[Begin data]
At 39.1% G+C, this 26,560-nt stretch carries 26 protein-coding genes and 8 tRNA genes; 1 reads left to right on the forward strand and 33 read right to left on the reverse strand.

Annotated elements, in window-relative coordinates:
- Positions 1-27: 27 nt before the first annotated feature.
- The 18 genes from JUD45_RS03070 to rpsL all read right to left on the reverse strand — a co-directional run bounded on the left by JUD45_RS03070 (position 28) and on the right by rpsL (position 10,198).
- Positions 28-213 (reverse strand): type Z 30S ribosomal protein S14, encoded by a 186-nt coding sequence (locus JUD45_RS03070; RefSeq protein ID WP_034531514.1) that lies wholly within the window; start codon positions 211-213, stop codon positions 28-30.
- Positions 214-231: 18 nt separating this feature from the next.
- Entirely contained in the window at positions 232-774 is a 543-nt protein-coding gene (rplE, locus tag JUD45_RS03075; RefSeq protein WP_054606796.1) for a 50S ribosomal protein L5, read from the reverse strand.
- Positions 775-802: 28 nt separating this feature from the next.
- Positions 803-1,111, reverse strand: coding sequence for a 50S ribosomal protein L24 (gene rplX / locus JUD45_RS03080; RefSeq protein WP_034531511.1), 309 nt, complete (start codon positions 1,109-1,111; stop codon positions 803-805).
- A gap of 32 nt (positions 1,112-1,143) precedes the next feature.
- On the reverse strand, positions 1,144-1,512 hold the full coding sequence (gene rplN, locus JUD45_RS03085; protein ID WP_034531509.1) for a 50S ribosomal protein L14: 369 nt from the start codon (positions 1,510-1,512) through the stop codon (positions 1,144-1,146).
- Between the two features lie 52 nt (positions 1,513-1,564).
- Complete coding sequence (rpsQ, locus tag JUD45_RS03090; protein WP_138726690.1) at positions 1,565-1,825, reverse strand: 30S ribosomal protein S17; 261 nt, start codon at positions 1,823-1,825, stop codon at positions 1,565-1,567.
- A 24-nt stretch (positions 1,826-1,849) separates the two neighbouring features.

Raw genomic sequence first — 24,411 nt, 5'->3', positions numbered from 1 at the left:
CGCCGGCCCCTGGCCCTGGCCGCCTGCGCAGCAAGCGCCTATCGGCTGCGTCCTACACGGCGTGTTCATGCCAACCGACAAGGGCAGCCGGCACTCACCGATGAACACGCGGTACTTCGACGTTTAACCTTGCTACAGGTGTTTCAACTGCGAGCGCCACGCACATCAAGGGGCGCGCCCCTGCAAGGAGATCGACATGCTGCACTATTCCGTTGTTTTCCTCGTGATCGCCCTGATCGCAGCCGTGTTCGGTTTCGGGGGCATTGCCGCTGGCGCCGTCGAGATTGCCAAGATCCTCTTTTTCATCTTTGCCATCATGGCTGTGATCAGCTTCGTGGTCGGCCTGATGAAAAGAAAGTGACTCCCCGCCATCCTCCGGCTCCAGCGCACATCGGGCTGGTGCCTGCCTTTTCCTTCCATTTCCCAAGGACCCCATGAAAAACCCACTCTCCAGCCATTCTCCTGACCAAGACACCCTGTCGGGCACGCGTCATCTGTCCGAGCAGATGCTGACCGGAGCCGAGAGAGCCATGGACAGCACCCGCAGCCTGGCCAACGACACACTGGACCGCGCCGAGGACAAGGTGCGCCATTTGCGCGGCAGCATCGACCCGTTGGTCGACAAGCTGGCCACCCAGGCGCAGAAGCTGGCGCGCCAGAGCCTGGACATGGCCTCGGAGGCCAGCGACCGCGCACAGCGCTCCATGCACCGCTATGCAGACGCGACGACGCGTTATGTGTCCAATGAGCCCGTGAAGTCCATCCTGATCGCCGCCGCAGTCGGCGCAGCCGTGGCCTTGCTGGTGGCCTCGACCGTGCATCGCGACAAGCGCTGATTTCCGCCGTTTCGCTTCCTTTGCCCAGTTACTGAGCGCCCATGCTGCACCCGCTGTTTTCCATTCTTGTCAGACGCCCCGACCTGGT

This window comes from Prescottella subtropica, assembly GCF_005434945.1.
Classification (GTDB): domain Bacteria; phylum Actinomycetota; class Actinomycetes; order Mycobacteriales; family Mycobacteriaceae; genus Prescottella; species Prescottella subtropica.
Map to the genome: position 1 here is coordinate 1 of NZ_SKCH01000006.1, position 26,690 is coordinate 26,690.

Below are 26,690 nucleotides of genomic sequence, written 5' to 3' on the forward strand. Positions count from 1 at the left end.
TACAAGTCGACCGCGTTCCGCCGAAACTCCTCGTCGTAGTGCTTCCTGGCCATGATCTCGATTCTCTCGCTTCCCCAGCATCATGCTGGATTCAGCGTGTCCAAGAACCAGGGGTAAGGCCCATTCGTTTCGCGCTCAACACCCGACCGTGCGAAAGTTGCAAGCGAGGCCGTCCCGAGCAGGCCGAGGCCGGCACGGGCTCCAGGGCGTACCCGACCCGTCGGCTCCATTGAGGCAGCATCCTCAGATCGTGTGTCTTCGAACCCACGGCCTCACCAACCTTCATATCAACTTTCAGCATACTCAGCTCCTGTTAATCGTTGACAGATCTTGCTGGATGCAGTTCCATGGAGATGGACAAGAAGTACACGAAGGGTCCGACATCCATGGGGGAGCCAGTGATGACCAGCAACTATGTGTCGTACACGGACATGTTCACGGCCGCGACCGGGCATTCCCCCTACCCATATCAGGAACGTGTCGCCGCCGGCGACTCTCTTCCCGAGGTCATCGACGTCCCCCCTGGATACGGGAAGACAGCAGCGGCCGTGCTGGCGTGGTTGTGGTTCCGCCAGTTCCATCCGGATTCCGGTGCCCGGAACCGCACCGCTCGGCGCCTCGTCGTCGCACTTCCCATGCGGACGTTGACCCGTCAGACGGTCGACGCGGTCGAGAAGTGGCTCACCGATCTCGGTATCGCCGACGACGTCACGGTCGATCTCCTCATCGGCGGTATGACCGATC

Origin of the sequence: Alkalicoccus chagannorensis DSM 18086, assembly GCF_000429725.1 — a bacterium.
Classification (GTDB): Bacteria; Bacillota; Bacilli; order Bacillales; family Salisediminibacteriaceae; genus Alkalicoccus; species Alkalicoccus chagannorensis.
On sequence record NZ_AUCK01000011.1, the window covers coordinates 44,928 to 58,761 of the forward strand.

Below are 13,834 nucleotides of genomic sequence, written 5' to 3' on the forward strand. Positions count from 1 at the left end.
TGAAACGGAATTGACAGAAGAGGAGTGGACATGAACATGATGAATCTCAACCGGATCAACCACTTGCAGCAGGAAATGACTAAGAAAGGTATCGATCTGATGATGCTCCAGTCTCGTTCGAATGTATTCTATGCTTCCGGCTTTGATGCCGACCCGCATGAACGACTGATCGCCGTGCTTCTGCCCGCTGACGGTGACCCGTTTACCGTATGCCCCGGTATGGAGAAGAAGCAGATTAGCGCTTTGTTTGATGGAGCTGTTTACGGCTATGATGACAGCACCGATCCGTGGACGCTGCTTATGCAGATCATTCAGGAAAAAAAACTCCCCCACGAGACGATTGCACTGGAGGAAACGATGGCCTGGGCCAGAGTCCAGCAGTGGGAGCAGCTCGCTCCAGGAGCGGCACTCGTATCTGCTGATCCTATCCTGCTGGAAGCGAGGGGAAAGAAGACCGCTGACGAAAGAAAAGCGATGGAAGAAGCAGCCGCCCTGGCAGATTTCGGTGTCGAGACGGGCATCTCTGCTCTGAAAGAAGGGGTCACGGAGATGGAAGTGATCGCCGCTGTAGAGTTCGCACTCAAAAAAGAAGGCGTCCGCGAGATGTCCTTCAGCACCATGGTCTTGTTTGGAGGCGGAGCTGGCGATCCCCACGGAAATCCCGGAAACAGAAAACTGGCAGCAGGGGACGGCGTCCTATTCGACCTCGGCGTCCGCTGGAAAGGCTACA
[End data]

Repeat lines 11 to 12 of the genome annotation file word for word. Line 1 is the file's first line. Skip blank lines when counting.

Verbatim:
- On the reverse strand, positions 1,144-1,512 hold the full coding sequence (gene rplN, locus JUD45_RS03085; protein ID WP_034531509.1) for a 50S ribosomal protein L14: 369 nt from the start codon (positions 1,510-1,512) through the stop codon (positions 1,144-1,146).
- Between the two features lie 52 nt (positions 1,513-1,564).